Change In Corrections
April 4, 2016
I don’t know how many of you saw the 60 Minutes episode regarding German prisons. The German system was highlighted as different from U.S. prisons, but one thing was similar: the separation from family and freedom is the punishment. Prisons are not to “inflict punishment” beyond the separation from the free world and those that the inmates have left behind. What was clearly different was what they called “normalization.” The inmates in Germany wear street clothes, decorate their cells, have video games, art classes, vocational training, and keys to their cells which are solid doors for privacy. Some of their cells were larger than the college dorm rooms that I have seen in Arkansas and as large as the nursing home room my grandmother shared. Their officers have two years of training as compared to our six weeks of BCOT and the focus of their training is in psychology and “calming down,” or deescalating, situations. The officers are not expected to “show” their power. Does that sound like our CORP (Culture of Respect and Professionalism) training?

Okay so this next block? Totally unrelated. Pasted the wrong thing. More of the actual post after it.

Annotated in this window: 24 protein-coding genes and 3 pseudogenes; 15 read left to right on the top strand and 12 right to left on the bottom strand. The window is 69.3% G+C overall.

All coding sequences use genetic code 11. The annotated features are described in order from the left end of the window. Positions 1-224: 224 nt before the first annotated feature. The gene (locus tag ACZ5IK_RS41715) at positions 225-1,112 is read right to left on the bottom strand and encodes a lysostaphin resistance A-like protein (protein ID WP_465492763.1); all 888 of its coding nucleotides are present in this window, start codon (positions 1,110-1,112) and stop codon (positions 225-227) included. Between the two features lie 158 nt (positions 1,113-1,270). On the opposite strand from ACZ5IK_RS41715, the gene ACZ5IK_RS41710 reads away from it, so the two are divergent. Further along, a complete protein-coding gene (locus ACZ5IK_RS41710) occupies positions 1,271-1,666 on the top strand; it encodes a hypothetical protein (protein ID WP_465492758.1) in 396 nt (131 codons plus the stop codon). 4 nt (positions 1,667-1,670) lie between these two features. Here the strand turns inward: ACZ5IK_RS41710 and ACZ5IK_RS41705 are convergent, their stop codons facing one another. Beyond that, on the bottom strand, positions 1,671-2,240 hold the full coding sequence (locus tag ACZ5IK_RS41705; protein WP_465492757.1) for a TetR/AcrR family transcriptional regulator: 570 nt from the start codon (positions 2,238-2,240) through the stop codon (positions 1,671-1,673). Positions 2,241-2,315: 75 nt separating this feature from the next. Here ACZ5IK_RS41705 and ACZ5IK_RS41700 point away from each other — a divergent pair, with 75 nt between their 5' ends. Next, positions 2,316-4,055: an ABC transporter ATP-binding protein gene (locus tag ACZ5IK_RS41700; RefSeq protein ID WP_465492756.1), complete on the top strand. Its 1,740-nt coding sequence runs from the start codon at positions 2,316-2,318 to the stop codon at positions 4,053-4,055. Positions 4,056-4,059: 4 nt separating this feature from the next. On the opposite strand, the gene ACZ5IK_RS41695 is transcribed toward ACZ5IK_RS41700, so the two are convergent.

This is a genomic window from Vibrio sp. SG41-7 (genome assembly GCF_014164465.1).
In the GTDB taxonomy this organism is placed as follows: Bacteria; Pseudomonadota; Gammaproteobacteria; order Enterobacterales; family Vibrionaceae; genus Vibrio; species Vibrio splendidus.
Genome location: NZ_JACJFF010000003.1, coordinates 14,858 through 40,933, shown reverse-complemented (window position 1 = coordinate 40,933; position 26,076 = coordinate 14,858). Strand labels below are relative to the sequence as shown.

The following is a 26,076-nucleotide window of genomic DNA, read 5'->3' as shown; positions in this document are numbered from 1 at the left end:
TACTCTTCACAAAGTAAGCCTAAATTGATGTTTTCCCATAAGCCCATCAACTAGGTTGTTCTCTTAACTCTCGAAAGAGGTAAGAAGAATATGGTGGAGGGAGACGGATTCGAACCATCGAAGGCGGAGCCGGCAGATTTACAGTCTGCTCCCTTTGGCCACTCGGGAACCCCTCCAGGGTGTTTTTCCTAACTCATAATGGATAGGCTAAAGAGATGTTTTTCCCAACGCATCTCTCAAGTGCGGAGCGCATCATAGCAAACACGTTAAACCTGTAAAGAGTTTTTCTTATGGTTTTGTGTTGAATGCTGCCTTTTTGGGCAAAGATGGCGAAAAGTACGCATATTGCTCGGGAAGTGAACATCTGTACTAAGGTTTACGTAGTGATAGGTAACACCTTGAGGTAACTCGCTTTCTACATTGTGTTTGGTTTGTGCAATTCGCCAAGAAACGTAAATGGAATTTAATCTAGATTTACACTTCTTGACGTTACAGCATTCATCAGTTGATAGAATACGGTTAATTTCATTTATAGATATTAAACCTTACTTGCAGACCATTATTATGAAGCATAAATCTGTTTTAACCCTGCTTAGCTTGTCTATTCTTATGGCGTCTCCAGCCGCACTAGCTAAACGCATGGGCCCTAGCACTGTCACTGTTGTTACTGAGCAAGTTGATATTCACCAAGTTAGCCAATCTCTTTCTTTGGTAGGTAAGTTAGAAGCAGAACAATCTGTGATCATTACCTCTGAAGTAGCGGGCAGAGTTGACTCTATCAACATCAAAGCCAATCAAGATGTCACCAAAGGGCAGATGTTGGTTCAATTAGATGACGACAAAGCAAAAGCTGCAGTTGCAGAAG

I want to thank everyone for the work being done at our units to focus on re-entry and preparing those leaving prison to succeed upon release. That statement is not to imply that there haven’t been programs for decades to assist with substance abuse, sex offender treatment, obtaining a GED, etc.; however, the focus to assist all of those leaving, including those who don’t need “treatment” programs, is encouraging. Recognizing that those in our custody can and should leave with our encouragement to succeed is important. Once they leave our facilities, they are neighbors to our family and friends, and we all want them to succeed. Encouraging them to seek help whether it is from an AA meeting, a workforce education center, a charitable organization, a house of worship, or their parole officer, can make a difference. We all need help sometimes, but asking takes courage.
I truly thank each of you for your work and pray that you stay safe.